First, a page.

Calling local actors – here’s your chance to be in a television pilot that will be filmed locally.
Actors and extras interested in appearing in a television pilot to be filmed in and around Montezuma County in the fall should head over to the Mancos Community Center, 130 Grand Ave., in Mancos between 8:30 a.m. and 4 p.m. Tuesday. Resumes and headshots are encouraged but not required. Masks and social distancing will be strictly enforced per SAG-AFTRA guidelines. All ages and types, and particularly Native American actors, are sought to fill both background and speaking roles in a dramatic one-hour television pilot.
Novelist Chuck Greaves (author of “Green-Eyed Lady” and “Church of the Graveyard Saints,” among other books), who lives in McElmo Canyon, and director Félix Alcalá, a relatively new resident of Mancos, are joining forces to produce the series that, if picked up, will be a locally-produced affair.
The two met through a mutual friend, and it wasn’t long before an idea for a show was born, Greaves said.
“Félix is a veteran of the business, he’s directed dozens of shows, including ‘ER,’ ‘Breaking Bad,’ ‘Madame Secretary’ – he’s a known commodity in the television business,” he said. “Our mutual friend said, ‘You’re a writer, he’s a director; you guys should know each other.’ So, Felix and I had dinner about six months ago. And we hit it off and we said, ‘Let’s do something together.’ We had a concept for a television show.”
The two are going about the production and selling of the series in a somewhat unusual way: Instead of shopping around a treatment of the show, which lays out the basic idea for the story and the characters and lays out the whole first season, the two have raised money to shoot their own pilot and then take that to Hollywood.
“What we decided to do in this case was something a little bit different, a little more radical,” Greaves said. “What we decided to do is privately raise financing to shoot our own pilot episode of the show and then with the completed pilot in hand, take that to the various networks and the streaming companies for distribution. So it’s a little bit different paradigm and it involves a little bit more risk, but in terms of maintaining creative control and ownership of the finished product, the rewards are substantial.”
The show is called “Badwater,” and not to give too much away, it’s set in a fictitious small town in the American Southwest – the town of Mancos, Cortez and Dolores will collectively substitute for the fictitious town, Greaves said.
“It’s about an intergenerational conflict between the older, more established and corrupt town fathers, we call them, and a younger cohort of people who discover the corruption and are trying to disrupt it. That’s the basic story,” he said. “There are a lot of overlays to that – there are environmental issues, Native American vs. Anglo issues, there are going to be a lot of contemporary issues ripped from the headlines, for the most part.”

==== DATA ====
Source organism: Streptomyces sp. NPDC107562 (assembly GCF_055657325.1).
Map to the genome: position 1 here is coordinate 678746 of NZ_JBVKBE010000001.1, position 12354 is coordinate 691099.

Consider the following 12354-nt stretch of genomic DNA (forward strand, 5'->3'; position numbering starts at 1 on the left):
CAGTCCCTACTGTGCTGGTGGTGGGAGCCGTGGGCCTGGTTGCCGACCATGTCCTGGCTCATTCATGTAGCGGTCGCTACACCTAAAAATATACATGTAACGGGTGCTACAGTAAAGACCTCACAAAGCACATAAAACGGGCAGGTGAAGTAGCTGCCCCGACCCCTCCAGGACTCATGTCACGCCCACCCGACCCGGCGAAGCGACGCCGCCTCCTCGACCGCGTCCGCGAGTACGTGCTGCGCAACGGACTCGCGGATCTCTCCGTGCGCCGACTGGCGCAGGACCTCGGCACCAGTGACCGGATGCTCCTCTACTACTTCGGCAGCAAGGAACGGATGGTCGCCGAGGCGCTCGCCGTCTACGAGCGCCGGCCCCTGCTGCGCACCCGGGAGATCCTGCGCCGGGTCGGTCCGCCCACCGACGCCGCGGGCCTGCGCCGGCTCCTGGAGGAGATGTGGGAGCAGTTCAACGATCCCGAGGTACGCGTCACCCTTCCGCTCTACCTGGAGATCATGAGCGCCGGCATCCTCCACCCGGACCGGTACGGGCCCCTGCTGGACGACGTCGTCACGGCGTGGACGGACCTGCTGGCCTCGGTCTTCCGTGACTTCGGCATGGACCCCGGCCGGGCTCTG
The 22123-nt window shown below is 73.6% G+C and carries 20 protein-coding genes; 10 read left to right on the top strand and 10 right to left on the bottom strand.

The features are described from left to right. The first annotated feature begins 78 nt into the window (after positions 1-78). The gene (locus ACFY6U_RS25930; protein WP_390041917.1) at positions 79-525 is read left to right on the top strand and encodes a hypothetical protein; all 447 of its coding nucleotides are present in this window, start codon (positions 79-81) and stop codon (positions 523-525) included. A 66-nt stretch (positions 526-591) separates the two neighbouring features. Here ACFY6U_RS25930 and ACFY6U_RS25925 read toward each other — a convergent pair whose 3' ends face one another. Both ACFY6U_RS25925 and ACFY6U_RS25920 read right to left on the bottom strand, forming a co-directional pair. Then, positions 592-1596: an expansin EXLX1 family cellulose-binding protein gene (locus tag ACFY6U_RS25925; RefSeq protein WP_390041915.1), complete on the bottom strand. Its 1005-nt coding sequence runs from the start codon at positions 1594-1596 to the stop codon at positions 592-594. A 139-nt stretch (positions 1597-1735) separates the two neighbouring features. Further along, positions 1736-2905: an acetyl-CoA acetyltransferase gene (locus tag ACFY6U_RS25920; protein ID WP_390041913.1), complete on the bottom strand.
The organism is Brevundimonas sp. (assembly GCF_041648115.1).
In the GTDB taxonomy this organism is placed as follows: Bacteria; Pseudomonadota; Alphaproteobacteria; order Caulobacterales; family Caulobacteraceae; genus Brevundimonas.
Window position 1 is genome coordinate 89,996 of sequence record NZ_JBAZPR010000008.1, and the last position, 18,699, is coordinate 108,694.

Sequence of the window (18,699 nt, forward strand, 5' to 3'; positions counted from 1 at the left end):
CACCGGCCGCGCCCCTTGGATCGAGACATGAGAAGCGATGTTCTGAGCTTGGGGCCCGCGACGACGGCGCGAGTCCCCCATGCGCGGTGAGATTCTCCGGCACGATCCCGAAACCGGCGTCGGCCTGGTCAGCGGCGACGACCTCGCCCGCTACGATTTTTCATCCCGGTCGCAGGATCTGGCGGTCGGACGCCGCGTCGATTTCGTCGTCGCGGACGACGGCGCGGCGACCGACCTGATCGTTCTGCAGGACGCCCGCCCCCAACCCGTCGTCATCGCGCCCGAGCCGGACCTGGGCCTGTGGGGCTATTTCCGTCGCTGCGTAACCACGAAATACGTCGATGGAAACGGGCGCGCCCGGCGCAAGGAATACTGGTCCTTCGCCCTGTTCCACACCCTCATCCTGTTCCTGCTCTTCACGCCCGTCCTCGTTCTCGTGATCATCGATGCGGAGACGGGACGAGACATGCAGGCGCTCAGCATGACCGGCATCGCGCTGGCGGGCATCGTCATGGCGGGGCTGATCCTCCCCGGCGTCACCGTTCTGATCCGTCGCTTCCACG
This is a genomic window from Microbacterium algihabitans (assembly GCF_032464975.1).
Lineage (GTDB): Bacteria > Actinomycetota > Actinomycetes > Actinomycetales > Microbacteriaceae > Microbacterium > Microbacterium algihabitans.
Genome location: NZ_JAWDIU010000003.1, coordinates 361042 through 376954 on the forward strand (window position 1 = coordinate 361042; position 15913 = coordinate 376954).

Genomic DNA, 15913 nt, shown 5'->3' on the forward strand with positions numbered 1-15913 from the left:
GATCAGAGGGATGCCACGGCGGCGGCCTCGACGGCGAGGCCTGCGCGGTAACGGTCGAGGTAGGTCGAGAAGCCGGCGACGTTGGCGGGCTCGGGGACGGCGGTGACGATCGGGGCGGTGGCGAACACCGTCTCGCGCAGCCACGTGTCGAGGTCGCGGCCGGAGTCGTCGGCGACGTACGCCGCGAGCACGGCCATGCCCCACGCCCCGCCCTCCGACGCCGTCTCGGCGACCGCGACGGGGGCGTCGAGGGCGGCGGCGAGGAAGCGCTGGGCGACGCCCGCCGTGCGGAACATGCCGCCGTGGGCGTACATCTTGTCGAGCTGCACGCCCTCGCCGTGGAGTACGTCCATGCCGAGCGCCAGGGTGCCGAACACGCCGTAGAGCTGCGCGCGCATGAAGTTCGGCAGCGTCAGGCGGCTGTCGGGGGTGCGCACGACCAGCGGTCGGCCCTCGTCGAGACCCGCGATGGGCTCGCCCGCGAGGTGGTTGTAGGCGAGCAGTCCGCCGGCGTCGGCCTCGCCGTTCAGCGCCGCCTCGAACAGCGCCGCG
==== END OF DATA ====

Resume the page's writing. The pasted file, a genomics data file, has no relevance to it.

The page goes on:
Production on the pilot is scheduled to begin Oct. 19 and will be filmed over the course of 14 days in and around Montezuma County, Greaves said.
“The goal here is to have the show, have a network – let’s say ABC or let’s say a streaming service like Netflix – say, ‘Yeah, great show, we want to buy the next five episodes.’ If that happens, we will then be in production in Montezuma County for that entire season, and if it’s picked up for renewal, we’ll continue to shoot it in the county.”
And the county will benefit both financially and educationally, he said.
“A production like that would bring, what we would spend, approximately $3 million per episode for each of the six episodes (in a season) that we would bring that into the local economy,” Greaves said. “One of our goals when Félix and I talked about this, part of our ethos – what can we do to help this community in terms of bringing something new and exciting to the community. So the idea of bringing a TV production here had a big appeal to us. We also want to incorporate into the production a teaching component. So the idea is we’ll have young people, either from the college or definitely from the Ute Mountain Ute and Navajo reservations working with us to learn how to write a show, how to make a television show. We won’t do it for the pilot because the pilot’s going to be lean and mean and we’re trying to get this done. But if we’re successful at having it picked up, that’s our plan going forward.”
The auditions will be conducted in two parts, Greaves said, beginning with the open call on Tuesday. Then, those people who may be suitable for speaking parts will be asked back for a second look. For the rest who want to be extras in the show, their information will be taken as well.
Greaves said that because this is a SAG-AFTRA production, fully union, all the SAG-AFTRA requirements will be met, including the requirement of paying SAG-AFTRA scale wages to the cast and crew, including the extras, who will be working on the production.
“It’s really exciting. What’s really fun about it is we started with this concept a few months ago, and it’s now – the train is on the tracks and going. It’s a reality. We’ve got the financing, we’ve got all the gears moving,” Greaves said.